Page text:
Judge Daryl Loomis once fell for a sultry blonde, but soon realized he was just looking in the mirror.
"He did not care if she was heartless, vicious and vulgar, stupid and grasping, he loved her. He would rather have misery with one than happiness with the other."—from W. Somerset Maugham's "Of Human Bondage"
Bette Davis (Three on a Match) jumped right out of the gate as one of the first big young stars of the sound film era. With her gorgeous eyes, beautiful blonde hair, and clearly evident talent, it's easy to see how she was able to appeal to producers and audiences alike. But it wasn't until a few years into her career that her wide range was able to shine through. With 1934's Of Human Bondage, an adaptation of W. Somerset Maugham's acclaimed novel, Davis proved that she wasn't your average nice girl by playing one of the most vile female leads the cinema had seen. Now, her portrayal looks better than ever as Of Human Bondage arrives for the first time on Blu-ray, courtesy of Kino International.
Facts of the Case
Philip (Leslie Howard, The Petrified Forest) is a slouchy young medical student with a bright future and a clubbed foot, but he's pretty lonely. He hopes that will end when, one day, he sits down at a cafe and spies the most beautiful waitress he can imagine. Her name is Mildred (Davis) and he wants her bad. She's a vulgar cockney, but he can't take his eyes off her. Eventually, he wears her down and she agrees to go out with him, but she treats him terribly. It doesn't matter to Philip, though; she's his dream girl, and he will do anything, destroy his own life, just to be with her, and she makes certain that is what happens.
Of Human Bondage is a strange film. It's highly enjoyable to watch, but it has no strongly redeemable characters, nor does it have much in the way of plot. It's episodic in a way that was uncommon in movies of that era and doesn't have much of the melodrama that would ordinarily have driven this kind of story.
Given that, it's surprising how effective the movie is because, in the grand scheme of things, Mildred doesn't do anything all that awful to Philip. She doesn't kill his dog or physically hurt him in any way; she's just mean. It's the glee that she takes in being mean to him that makes her such an awful human being. Philip is never forced into anything, though. She is perfectly honest with him about not wanting him, even telling him flat out that she's going to cheat on him, but Philip is a complete sucker. He has every option to leave her; she'd probably welcome it. But he elects to keep taking it, helping her when she's in trouble, and has a big hand in ruining his own life. She's the villain of the story, but Philip puts himself under Mildred's spell. It's not even clear that Mildred, before meeting Philip, actually knew that she had such power, but either way, she relishes the idea.
Of Human Bondage is, first and foremost, an interesting character study, but it's also a great piece of entertainment. Director John Cromwell (The Prisoner of Zenda (1937)) injects a lot of style into the production. There are times, especially at the beginning, when it's unclear whether what we're seeing is really happening or whether it's all in Philip's head. Using odd wipes and dissolves, he gives a dreamy feel to a story that could easily have been told in a much more straightforward manner and it's a far better movie for it.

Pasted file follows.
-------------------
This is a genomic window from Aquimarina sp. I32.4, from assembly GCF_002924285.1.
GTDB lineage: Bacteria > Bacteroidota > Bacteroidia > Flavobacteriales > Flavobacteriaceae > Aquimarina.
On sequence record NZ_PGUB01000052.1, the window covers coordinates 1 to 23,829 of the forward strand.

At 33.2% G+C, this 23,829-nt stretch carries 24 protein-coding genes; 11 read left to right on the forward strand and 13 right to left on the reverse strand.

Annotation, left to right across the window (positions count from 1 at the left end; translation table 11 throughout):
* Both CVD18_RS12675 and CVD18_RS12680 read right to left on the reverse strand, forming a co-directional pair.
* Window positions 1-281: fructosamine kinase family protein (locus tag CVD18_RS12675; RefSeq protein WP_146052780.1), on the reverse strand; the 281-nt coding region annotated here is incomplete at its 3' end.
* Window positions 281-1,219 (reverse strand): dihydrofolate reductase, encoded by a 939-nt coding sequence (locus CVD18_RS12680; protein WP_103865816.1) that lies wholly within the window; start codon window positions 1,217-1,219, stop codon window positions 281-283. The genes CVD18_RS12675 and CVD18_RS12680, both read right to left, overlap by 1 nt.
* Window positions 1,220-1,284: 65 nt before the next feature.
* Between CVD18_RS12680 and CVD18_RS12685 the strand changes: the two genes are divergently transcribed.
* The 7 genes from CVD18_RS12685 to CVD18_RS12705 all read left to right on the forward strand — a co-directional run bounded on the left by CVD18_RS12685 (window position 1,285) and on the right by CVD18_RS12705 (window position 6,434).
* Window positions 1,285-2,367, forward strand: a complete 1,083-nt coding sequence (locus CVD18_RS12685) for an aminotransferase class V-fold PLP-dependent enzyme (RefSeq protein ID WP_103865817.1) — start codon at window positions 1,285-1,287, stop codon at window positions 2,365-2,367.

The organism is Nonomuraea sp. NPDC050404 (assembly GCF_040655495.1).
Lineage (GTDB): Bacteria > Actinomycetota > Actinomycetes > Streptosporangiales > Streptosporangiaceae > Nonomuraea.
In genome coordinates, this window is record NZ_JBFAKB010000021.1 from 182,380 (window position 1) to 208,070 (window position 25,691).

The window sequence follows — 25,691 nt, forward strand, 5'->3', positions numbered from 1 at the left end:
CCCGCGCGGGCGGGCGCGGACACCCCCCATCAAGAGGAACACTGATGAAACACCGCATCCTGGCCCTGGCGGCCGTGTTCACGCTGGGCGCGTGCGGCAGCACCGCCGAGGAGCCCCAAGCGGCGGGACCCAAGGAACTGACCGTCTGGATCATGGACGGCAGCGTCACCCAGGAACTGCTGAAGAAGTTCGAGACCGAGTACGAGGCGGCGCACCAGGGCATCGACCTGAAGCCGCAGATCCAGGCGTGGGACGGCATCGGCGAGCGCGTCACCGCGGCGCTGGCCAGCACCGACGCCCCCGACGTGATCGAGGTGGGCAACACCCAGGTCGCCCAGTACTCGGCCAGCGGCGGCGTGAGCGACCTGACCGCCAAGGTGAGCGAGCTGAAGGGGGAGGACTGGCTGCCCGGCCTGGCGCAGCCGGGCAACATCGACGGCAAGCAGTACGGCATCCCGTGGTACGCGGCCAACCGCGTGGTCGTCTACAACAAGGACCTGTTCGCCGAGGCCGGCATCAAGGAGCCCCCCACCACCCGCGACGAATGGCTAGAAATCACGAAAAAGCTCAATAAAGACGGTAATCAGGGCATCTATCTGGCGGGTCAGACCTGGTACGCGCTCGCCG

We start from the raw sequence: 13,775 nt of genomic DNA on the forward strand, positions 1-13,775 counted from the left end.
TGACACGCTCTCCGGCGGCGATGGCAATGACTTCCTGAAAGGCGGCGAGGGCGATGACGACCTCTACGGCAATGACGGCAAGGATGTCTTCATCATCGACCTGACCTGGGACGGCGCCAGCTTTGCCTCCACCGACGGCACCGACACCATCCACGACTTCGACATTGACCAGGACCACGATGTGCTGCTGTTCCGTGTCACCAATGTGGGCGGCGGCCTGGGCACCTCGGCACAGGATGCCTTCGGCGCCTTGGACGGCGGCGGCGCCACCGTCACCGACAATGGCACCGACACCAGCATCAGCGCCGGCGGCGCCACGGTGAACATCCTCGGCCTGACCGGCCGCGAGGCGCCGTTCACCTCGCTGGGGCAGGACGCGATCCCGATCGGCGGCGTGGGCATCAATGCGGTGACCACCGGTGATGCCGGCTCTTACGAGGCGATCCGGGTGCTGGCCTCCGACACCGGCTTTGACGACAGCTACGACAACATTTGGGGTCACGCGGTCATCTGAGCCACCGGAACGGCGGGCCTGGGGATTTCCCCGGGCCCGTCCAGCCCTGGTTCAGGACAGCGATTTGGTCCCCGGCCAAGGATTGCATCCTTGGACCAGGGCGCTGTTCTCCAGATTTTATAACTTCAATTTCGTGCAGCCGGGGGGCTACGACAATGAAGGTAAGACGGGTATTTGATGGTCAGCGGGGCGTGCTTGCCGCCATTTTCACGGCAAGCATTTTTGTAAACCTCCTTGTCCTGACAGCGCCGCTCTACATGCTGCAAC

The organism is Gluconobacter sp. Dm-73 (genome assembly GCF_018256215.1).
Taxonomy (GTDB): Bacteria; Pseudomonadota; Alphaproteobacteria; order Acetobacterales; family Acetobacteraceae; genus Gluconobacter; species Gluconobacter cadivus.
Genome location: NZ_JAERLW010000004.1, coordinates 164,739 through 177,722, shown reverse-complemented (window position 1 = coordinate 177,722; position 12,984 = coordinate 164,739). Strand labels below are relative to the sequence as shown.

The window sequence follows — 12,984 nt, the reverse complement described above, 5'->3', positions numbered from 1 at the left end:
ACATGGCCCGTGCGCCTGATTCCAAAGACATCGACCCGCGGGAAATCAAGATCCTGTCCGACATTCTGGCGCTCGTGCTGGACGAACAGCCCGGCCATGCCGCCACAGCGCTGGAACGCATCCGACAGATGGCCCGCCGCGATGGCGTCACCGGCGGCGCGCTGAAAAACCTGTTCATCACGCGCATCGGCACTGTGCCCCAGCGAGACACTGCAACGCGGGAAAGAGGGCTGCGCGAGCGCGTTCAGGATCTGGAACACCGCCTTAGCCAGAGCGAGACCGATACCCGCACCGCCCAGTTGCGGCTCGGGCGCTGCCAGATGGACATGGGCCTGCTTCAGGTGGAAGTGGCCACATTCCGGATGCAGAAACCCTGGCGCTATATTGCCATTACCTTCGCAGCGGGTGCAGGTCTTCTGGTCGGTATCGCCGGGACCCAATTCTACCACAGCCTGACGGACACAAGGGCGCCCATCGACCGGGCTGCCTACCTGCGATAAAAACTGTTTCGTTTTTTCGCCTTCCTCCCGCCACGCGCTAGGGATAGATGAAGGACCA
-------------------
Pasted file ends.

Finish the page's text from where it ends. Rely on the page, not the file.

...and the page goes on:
But, really, the movie is about Bette Davis's outstanding performance. It garnered her first big critical praise and rightly so. Her transformation from an average waitress to an unapologetic shrew to a wretch ridden with consumption is brilliant, truly worthy of the acclaim it received. A good number of actresses turned down the role, not wanting to be portrayed as villainous, but Davis jumps right into the part, totally becoming Mildred and making her one of the more memorable characters of the early sound years. Leslie Howard is fine, but only really has to be a giant sap, which isn't all that hard to do. Davis owns Of Human Bondage; this is her movie entirely, even if she's in far fewer scenes than her counterpart.
Kino Lorber's Blu-ray for Of Human Bondage is mostly as-is, but is still a pretty big upgrade from previous standard definition releases. The 1.33:1/1080p transfer sports significantly improved detail throughout the frame and very solid contrast, but there remains quite a bit of damage on the print. As we see from the footage in the extras, it could look a lot worse, but it could look a lot better, as well. The PCM mono sound is a bit better, with a minimum of background noise, but dialog that is a little tinny and sharp.
There's only one extra on the disc, but it's a good one. "Revealing Mr. Maugham" is a 2012 feature length documentary that goes into great detail on W. Somerset Maugham, who not only wrote the novel for Of Human Bondage, but also the stories that would become Sadie Thompson, The Razor's Edge, and Hitchock's Secret Agent, among many others. It's a standard series of interviews, but totally solid in execution, detailing the life, work, and loves of a high quality turn of the century writer who, today, is deeply unappreciated. It deals only briefly with the film at hand, but reveals so much that its relevance here is negligible.
Of Human Bondage is a true classic. A lot of fun and really vicious at the same time, it's a movie that everyone should see at least once. I'm positive that any kind of audience will find something to enjoy in the film. I wish that the DVD was a little stronger, but it still looks better than it ever has before, making for an easy recommendation.
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Scales of Justice
Studio: Kino Lorber
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